“The missingest man in New York”
Born on 5 January 1889, Joseph Force Crater’s childhood ambition was to be a judge. Having qualified at Columbia Law School in 1916 he joined a Manhattan law firm where his colleagues believed he was on his way to a seat on the United States Supreme Court.
Crater worked on all the cases that other lawyers shunned, writing intricate briefs. On 16 March 1917 he married Stella Wheeler whose divorce he had negotiated exactly a week earlier. In 1920 he became secretary to Judge Robert Wagner of the New York Supreme Court. By 1927 Crater was earning $75,000 a year and he bought a luxury flat at 40 Fifth Avenue and a summer estate at Belgrade Lakes, Maine. Although a womanizer, Crater had a main girlfriend, an ex-model called Constance Marcus for whom he had acted in her divorce. He paid part of her rent and gave her money to run a dress shop.
To finance his lifestyle Crater became involved in dodgy deals. In 1930 he lobbied to replace the retiring New York Supreme Court Justice Joseph M. Proskauer, despite the fact that he would have to take a 75 per cent drop in salary. He used every contact he had, including his mistress, and Governor Franklin D. Roosevelt appointed Crater on 8 April. Crater looked forward to the November election and confirmation of the 14-year post with a possible eye on the United States Supreme Court. Political opponents began digging into some of the deals brokered by Crater. He and his wife travelled to their summer home in June. He then returned to New York on 1 August to meet his mentor Robert Wagner.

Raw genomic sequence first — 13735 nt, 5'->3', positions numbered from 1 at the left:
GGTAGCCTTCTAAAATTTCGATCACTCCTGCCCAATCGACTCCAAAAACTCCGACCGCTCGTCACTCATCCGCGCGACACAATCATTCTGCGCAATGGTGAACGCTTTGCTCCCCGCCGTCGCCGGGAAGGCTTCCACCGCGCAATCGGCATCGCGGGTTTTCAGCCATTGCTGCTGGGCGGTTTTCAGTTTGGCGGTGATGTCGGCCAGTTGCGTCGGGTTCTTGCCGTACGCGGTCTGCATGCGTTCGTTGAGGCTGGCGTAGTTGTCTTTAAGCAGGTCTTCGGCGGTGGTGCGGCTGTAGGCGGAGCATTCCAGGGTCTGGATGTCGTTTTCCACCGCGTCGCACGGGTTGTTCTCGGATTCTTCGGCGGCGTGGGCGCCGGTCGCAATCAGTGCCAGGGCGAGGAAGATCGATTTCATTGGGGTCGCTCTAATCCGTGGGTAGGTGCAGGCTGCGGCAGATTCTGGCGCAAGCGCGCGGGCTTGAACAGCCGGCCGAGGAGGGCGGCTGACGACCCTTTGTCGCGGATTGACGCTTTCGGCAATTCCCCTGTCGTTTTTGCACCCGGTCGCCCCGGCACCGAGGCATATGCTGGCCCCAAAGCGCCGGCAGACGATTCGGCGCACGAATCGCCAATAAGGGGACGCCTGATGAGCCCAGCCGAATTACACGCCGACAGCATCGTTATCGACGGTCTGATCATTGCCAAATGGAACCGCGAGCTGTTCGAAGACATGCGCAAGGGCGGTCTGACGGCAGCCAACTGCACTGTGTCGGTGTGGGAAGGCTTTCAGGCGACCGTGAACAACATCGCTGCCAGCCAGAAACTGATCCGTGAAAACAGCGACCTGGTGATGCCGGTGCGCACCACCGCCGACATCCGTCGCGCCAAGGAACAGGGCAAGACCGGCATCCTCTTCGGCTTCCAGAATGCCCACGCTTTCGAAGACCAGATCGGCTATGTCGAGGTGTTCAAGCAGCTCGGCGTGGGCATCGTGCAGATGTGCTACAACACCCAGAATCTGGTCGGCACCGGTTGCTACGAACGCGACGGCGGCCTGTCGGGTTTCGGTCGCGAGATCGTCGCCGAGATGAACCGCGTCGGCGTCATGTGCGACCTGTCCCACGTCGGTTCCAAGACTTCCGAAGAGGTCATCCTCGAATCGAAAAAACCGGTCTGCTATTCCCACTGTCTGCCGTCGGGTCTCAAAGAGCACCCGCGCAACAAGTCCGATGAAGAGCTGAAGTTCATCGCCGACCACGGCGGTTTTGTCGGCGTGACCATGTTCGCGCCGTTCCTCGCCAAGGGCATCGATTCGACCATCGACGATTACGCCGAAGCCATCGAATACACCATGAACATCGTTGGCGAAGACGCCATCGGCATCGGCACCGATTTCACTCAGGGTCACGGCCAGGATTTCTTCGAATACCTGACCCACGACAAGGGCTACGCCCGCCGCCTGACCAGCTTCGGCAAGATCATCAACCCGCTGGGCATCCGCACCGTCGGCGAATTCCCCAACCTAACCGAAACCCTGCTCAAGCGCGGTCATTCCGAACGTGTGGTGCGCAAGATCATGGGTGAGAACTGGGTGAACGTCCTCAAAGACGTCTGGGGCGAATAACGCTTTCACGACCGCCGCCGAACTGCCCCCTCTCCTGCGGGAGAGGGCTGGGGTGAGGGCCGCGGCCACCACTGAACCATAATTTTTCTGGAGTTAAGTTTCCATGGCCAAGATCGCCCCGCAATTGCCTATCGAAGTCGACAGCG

Back in Maine, he received a phone call on 3 August and told his wife he had to return to Manhattan but promised to be back in time for her birthday on 9 August. By 11am on 6 August he was working hard in his office. He sent a minion to the bank for $5,150. At lunchtime he left the office, with the money and bundles of important files.
At 8pm he went to Billy Haas’s restaurant at 332 West 45th Street for dinner. At 9.15pm he jumped in a taxi for a trip to the theatre. Judge Crater was never seen again. His disappearance, one of the most famous in American history, earned him the title “The missingest man in New York”.
332 West 45th Street, New York City, USA
9.15pm Wednesday 6 August 1930
The City of New York offered a $5,000 reward for information. Judge Crater was declared legally dead on 6 July 1939. In 1985 the New York Police Department officially closed the case. In 2005 a woman died, leaving a note claiming that her late husband, a policeman, and his cab driving brother-in-law were responsible for Crater’s death and his corpse was buried on Coney Island beneath what is now the New York Aquarium.
YOU SHOULD KNOW:
Crater had two vices – fashion and women – and although one was obvious, he took pains to keep his extra-marital life a secret.